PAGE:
Last week we bought a chunk of Cowgirl Creamery Red Hawk cheese at the Point Reyes Station farmers market, from a vendor who also sells cheese by another company. I've never talked to her about it, but I'm assuming she's a middleman, not directly related to Cowgirl Creamery.
Her prices are fair; she offers sample bites; she's friendly when she's not otherwise distracted.
But oof. She sold me a stinker.
Was it her fault? I'm not sure it was, although as a vendor of foods, she ought to be a little vigilant about the quality of the products she puts out.
Cowgirl Creamery offers their wonderful cheeses in whole balls or halves, and I usually get the half. It is wrapped and labeled, but there is never a date on the label.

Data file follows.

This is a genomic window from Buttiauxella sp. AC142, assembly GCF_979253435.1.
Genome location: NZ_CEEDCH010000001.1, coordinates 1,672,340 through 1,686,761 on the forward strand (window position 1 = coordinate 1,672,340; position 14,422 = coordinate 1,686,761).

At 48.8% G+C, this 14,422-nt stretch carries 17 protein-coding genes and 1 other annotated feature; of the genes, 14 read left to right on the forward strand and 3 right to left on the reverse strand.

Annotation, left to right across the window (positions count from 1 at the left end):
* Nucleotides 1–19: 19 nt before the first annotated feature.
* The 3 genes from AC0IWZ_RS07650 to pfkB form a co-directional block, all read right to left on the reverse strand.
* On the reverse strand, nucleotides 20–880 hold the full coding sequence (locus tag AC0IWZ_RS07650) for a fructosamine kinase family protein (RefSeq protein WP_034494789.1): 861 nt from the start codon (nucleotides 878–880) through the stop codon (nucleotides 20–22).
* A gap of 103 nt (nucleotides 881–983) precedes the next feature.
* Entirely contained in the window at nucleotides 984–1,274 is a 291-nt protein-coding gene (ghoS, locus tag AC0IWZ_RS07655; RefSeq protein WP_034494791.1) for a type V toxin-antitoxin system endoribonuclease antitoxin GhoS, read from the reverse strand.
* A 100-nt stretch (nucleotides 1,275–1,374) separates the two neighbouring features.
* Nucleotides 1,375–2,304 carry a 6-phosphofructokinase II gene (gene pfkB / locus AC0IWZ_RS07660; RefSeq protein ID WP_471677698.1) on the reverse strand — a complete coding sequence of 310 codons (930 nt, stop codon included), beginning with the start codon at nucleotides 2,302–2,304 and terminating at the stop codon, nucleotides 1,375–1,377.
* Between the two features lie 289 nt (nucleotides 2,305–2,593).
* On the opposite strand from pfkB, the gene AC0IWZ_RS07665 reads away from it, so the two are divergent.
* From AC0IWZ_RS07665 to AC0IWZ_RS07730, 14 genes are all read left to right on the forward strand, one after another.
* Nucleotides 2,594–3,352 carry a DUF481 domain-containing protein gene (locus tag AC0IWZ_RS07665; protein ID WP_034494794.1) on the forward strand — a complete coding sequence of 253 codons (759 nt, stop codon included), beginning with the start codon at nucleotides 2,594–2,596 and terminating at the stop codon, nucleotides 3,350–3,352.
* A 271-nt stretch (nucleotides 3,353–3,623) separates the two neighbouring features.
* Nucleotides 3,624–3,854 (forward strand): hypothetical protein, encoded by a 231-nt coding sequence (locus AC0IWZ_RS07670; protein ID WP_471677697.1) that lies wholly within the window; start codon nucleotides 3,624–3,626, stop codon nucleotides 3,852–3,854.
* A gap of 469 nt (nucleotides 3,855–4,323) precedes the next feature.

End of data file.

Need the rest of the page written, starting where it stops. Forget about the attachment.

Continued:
This cheese was simply too old. The red tinge on the rind had migrated all the way over the cut surface, and the whole thing was smoodging around in a smelly, wet bath of putrefaction. I couldn't throw it away fast enough. (Cranky and I were sitting at a picnic table in the vicinity of other people; so embarrassing. Who did that?)
This isn't the only time I've had a problem with the age of a Cowgirl Creamery cheese. I once tried to buy a Red Hawk at their store in the Ferry Plaza mall, but it felt way too firm to be enjoyable any time soon. I asked a salesperson about it, and she said if I would come back in an hour, another delivery of cheeses would have arrived and I could select a riper cheese then. That sounded odd, but I went back in an hour, and sure enough, there was a batch of riper Red Hawks. How could she have known that? And why weren't the riper cheeses in the store earlier than the less ripe ones? Again, no dates on the labels.
I am a huge fan of Cowgirl Creamery. I have supported them since their early days when they weren't, frankly, all that skillful at cheesemaking. I've enjoyed their development and diversification, and I will probably continue to patronize them.
But please. How about a little quality control?